(a) The General Assembly finds that a severe problem is posed in this State by the increasing organization among certain unlawful elements and the increasing extent to which organized unlawful activities and funds acquired as a result of organized unlawful activity are being directed to and against the legitimate economy of the State.
(b) The General Assembly declares that the purpose and intent of this Chapter is: to deter organized unlawful activity by imposing civil equitable sanctions against this subversion of the economy by organized unlawful elements; to prevent the unjust enrichment of those engaged in organized unlawful activity; to restore the general economy of the State all of the proceeds, money, profits, and property, both real and personal of every kind and description which is owned, used or acquired through organized unlawful activity by any person or association of persons whether natural, incorporated or unincorporated in this State; and to provide compensation to private persons injured by organized unlawful activity. It is not the intent of the General Assembly to in any way interfere with the attorney-client relationship.
(c) It is not the intent of the General Assembly that this Chapter apply to isolated and unrelated incidents of unlawful conduct but only to an interrelated pattern of organized unlawful activity, the purpose or effect of which is to derive pecuniary gain. Further, it is not the intent of the General Assembly that legitimate business organizations doing business in this State, having no connection to, or any relationship or involvement with organized unlawful elements, groups or activities be subject to suit under the provisions of this Chapter. (1985 (Reg. Sess., 1986), c. 999, s. 1; 1989, c. 489, s. 1.)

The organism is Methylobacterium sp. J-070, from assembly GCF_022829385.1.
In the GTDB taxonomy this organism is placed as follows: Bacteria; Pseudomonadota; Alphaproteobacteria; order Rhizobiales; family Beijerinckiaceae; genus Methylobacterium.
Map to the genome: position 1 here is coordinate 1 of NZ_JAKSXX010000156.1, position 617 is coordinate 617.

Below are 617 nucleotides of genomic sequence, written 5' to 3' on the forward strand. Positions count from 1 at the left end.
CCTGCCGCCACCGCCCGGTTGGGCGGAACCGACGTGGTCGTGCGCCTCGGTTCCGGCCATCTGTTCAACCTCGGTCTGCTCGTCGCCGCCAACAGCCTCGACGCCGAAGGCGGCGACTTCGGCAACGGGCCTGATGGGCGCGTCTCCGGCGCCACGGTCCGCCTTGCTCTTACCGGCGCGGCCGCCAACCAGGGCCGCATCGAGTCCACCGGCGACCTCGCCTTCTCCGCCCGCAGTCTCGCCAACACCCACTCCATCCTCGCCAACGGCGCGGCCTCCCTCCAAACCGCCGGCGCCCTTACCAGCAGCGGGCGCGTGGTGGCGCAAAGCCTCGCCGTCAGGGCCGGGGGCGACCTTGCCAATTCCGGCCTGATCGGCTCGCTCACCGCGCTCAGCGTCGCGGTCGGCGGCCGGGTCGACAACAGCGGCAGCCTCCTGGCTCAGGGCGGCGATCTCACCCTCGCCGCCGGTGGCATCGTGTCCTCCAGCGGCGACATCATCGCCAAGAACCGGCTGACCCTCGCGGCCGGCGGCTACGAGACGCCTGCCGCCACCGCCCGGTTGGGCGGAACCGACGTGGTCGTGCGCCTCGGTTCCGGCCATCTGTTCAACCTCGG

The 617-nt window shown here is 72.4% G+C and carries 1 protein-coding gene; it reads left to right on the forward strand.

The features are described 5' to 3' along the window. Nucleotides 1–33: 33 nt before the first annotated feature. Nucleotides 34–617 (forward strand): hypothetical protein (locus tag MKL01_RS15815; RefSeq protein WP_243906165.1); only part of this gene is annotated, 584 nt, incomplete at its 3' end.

Terms Used In North Carolina General Statutes 75D-2
- Equitable: Pertaining to civil suits in "equity" rather than in "law." In English legal history, the courts of "law" could order the payment of damages and could afford no other remedy. See damages. A separate court of "equity" could order someone to do something or to cease to do something. See, e.g., injunction. In American jurisprudence, the federal courts have both legal and equitable power, but the distinction is still an important one. For example, a trial by jury is normally available in "law" cases but not in "equity" cases. Source: U.S. Courts
- property: shall include all property, both real and personal. See North Carolina General Statutes 12-3
- state: when applied to the different parts of the United States, shall be construed to extend to and include the District of Columbia and the several territories, so called; and the words "United States" shall be construed to include the said district and territories and all dependencies. See North Carolina General Statutes 12-3